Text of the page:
North Carolina

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North Carolina is a state in the Southeastern United States. The state borders South Carolina and Georgia to the south, Tennessee to the west, Virginia to the north, and the Atlantic Ocean to the east. North Carolina is the 28th most extensive and the 9th most populous of the 50 United States.

Sex offender laws

North Carolina has rather stringent residency restrictions on sex offenders. Any offender required to register under Article 27A is prohibited from knowingly residing within 1,000 feet of the property on which any public or nonpublic school or child care center is located.

Also, "It is unlawful for an offender registered under Article 27A to access a commercial social networking Web site when the offender knows that the site permits minor children to become members or to create or maintain personal Web pages on the commercial social networking Web site."[1]

According to assistant appellate defender John F. Carella, North Carolina law requires that a sex offender "not only comply with North Carolina law but also (with) all the complicated provisions of the federal law to be removed from the registry." Convicted sex offender Kevin McClain met every requirement listed under a North Carolina law in order to be removed from the state’s sex offender registry. But the court denied his petition because he failed to comply with a federal statute, the Adam Walsh Act that the state law does not specifically mention.[2]

In 2013, part of the statute, which makes it unlawful for registered sex offenders to knowingly be "at any place where minors gather for regularly scheduled educational, recreational, or social programs" was struck down as unconstitutionally vague. Writing for a unanimous court, Judge Cressie Thigpen found that because the term "place" in the statute is not defined, it would not be clear to a reasonable person whether being "kind of close to the parking lot area" of a park or being on an adult softball field that is adjacent to a t-ball field was behavior that would violate the statute. The law "fails to give the person of ordinary intelligence a reasonable opportunity to know what is prohibited, and it fails to provide explicit standards for those who apply the law," Thigpen wrote.[3]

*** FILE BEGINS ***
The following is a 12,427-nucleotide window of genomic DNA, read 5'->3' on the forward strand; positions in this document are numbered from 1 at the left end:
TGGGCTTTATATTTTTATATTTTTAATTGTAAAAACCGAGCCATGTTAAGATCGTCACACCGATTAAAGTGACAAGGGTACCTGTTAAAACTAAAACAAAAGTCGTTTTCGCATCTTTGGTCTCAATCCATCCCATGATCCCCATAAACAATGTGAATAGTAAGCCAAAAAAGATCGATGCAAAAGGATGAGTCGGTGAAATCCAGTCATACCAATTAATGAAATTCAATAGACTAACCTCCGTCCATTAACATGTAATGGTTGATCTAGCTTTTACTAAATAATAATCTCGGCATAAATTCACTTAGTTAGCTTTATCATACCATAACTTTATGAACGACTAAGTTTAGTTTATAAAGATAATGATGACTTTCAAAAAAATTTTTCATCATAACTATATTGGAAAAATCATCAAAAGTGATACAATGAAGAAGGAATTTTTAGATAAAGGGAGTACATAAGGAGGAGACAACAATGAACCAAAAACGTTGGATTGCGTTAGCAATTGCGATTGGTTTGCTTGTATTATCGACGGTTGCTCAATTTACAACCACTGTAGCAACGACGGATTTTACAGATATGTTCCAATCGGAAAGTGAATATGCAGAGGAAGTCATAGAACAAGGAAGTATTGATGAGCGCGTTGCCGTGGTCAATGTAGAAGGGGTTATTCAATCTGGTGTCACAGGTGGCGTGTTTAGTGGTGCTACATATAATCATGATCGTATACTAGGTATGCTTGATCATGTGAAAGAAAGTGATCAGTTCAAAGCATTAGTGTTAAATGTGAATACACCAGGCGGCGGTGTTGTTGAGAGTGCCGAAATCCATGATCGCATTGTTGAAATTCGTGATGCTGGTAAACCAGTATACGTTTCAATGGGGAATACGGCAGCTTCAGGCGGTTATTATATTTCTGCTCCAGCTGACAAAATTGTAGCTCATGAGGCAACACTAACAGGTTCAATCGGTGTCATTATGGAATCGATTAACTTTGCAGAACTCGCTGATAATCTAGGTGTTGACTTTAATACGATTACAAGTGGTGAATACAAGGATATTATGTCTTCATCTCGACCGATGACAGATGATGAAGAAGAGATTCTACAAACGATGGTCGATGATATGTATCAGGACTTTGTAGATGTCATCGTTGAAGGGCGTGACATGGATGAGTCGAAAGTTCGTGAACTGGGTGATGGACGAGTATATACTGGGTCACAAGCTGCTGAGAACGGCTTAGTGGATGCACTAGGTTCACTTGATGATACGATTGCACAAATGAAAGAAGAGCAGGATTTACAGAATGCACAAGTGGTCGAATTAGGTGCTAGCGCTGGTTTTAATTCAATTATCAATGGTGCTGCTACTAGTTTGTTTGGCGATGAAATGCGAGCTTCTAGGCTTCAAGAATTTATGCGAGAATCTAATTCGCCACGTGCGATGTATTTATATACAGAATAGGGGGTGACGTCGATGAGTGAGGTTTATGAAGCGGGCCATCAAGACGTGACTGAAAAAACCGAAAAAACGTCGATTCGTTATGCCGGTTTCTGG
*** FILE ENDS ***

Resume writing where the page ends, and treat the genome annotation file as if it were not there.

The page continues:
In 2015, Graham County Sheriff Danny Millsaps sent a letter to all registered sex offenders in the area, in which he notified them that they were banned from attending church services.He cited a state law that prohibits sex offenders from being "within 300 feet of premises where minors are supervised".[4]

References

  1. http://ncdoj.gov/Protect-Yourself/Find-Sex-Offenders/SexOffenderRegPrograms.aspx
  2. Bantz, Phillip Getting off North Carolina's sex offender registry is tough.. North Carolina lawyers weekly. (04/26/2013)
  3. Donovan, David Part of sex offender law unconstitutionally vague, North Carolina Court of Appeals rules.. North Carolina lawyers weekly. (01/14/2013)
  4. http://www.rawstory.com/rs/2015/03/north-carolina-sheriff-bans-sex-offenders-from-churches-tells-them-to-go-pray-in-jail/